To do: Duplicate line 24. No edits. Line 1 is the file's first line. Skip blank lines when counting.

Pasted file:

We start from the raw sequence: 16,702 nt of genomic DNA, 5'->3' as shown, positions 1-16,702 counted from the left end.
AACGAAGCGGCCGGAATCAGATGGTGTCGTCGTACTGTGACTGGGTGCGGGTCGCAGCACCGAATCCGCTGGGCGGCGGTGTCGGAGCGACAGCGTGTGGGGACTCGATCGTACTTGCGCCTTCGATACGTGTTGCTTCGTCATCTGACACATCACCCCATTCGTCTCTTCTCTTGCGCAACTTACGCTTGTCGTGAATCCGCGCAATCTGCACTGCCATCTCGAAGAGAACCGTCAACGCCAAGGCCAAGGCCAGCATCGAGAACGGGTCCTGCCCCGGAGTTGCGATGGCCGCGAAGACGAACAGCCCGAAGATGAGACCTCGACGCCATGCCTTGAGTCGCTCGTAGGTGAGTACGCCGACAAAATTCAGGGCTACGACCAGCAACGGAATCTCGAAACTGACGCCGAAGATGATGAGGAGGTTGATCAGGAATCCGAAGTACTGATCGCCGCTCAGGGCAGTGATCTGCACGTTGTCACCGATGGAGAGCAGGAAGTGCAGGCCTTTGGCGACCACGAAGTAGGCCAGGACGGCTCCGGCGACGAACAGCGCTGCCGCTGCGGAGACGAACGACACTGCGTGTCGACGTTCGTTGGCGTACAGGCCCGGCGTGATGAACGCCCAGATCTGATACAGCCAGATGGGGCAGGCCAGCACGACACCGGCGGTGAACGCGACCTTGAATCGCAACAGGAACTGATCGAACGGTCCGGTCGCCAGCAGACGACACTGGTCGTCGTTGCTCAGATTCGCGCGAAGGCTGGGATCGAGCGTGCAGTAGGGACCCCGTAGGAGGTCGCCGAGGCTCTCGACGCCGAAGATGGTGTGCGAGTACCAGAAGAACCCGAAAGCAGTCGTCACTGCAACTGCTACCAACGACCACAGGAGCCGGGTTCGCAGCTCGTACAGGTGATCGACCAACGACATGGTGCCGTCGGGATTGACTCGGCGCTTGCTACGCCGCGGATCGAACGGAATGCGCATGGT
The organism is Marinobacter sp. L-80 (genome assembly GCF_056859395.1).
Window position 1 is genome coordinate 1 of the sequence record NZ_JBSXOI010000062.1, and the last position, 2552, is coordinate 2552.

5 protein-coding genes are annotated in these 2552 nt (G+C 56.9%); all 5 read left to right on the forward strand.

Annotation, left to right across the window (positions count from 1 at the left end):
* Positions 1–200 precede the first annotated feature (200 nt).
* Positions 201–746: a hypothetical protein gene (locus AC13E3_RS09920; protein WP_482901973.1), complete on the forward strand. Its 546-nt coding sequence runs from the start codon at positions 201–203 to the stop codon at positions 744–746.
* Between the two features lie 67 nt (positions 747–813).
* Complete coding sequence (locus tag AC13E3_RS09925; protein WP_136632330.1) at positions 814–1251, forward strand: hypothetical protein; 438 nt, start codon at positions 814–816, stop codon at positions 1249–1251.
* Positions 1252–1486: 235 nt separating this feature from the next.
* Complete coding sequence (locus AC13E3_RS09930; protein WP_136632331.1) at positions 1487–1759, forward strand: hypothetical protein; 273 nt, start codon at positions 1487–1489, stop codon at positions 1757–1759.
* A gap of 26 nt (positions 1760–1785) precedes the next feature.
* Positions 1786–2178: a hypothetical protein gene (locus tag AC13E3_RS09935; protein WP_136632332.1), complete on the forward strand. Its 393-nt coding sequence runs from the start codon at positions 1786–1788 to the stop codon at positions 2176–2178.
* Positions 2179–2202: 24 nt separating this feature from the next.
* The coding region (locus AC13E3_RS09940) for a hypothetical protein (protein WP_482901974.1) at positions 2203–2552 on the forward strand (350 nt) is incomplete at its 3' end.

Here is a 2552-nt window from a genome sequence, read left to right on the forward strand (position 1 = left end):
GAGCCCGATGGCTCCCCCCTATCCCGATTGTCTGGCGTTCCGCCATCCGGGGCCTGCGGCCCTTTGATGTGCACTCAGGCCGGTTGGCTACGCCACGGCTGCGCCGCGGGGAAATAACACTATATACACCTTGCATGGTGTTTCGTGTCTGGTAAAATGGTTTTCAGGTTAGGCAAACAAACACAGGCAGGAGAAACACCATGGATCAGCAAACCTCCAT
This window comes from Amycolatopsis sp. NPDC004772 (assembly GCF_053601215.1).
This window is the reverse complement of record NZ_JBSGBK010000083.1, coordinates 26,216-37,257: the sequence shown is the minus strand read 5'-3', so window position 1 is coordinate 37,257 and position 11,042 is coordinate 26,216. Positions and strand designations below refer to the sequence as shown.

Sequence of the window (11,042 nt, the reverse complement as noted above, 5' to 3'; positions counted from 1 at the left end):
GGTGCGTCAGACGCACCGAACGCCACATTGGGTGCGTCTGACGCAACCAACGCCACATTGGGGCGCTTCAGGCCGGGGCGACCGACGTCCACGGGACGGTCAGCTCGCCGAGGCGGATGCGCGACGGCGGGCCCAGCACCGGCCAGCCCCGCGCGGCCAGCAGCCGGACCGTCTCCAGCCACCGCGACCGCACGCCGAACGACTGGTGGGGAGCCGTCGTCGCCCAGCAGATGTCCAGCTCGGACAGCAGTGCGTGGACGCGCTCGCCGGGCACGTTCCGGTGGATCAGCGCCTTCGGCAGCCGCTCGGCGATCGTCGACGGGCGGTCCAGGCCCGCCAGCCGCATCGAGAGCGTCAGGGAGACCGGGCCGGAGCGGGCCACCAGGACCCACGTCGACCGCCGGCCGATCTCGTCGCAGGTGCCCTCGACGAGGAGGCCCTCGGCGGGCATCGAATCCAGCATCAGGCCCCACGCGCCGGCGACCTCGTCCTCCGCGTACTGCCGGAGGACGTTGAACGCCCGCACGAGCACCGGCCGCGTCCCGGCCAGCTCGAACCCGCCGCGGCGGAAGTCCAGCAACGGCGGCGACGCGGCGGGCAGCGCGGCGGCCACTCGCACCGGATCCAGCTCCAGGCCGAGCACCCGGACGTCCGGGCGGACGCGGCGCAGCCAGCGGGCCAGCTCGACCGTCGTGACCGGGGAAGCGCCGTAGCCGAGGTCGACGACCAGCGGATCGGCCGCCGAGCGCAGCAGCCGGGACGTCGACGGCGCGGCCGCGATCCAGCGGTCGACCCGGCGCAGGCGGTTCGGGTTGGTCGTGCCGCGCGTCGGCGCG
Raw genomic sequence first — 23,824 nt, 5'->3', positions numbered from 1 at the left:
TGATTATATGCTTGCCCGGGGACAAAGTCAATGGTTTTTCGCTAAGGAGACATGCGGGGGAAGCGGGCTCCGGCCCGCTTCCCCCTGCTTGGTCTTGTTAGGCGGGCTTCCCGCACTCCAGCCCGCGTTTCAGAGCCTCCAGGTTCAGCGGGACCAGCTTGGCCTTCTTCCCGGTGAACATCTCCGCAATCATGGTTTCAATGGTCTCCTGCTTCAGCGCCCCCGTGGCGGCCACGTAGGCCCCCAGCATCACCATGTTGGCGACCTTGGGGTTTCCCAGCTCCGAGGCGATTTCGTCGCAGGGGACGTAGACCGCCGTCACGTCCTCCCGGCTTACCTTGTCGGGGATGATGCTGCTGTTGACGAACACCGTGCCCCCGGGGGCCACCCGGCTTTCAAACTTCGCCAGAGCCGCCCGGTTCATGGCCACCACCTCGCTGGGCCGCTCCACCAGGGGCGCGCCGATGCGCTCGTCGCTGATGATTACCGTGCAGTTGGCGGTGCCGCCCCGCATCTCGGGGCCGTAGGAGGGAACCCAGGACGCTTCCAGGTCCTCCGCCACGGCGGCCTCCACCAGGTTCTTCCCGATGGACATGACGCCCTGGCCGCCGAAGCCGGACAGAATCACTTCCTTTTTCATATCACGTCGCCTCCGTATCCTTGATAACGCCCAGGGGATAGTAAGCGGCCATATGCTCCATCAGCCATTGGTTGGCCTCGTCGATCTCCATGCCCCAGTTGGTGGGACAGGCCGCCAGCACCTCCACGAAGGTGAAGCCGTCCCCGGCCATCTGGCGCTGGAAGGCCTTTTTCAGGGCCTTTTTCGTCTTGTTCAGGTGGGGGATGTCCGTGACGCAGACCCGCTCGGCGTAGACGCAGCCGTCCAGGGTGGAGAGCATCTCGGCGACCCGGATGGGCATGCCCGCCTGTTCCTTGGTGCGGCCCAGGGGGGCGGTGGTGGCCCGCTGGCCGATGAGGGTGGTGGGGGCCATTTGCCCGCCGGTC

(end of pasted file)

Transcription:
TGATTATATGCTTGCCCGGGGACAAAGTCAATGGTTTTTCGCTAAGGAGACATGCGGGGGAAGCGGGCTCCGGCCCGCTTCCCCCTGCTTGGTCTTGTTAGGCGGGCTTCCCGCACTCCAGCCCGCGTTTCAGAGCCTCCAGGTTCAGCGGGACCAGCTTGGCCTTCTTCCCGGTGAACATCTCCGCAATCATGGTTTCAATGGTCTCCTGCTTCAGCGCCCCCGTGGCGGCCACGTAGGCCCCCAGCATCACCATGTTGGCGACCTTGGGGTTTCCCAGCTCCGAGGCGATTTCGTCGCAGGGGACGTAGACCGCCGTCACGTCCTCCCGGCTTACCTTGTCGGGGATGATGCTGCTGTTGACGAACACCGTGCCCCCGGGGGCCACCCGGCTTTCAAACTTCGCCAGAGCCGCCCGGTTCATGGCCACCACCTCGCTGGGCCGCTCCACCAGGGGCGCGCCGATGCGCTCGTCGCTGATGATTACCGTGCAGTTGGCGGTGCCGCCCCGCATCTCGGGGCCGTAGGAGGGAACCCAGGACGCTTCCAGGTCCTCCGCCACGGCGGCCTCCACCAGGTTCTTCCCGATGGACATGACGCCCTGGCCGCCGAAGCCGGACAGAATCACTTCCTTTTTCATATCACGTCGCCTCCGTATCCTTGATAACGCCCAGGGGATAGTAAGCGGCCATATGCTCCATCAGCCATTGGTTGGCCTCGTCGATCTCCATGCCCCAGTTGGTGGGACAGGCCGCCAGCACCTCCACGAAGGTGAAGCCGTCCCCGGCCATCTGGCGCTGGAAGGCCTTTTTCAGGGCCTTTTTCGTCTTGTTCAGGTGGGGGATGTCCGTGACGCAGACCCGCTCGGCGTAGACGCAGCCGTCCAGGGTGGAGAGCATCTCGGCGACCCGGATGGGCATGCCCGCCTGTTCCTTGGTGCGGCCCAGGGGGGCGGTGGTGGCCCGCTGGCCGATGAGGGTGGTGGGGGCCATTTGCCCGCCGGTC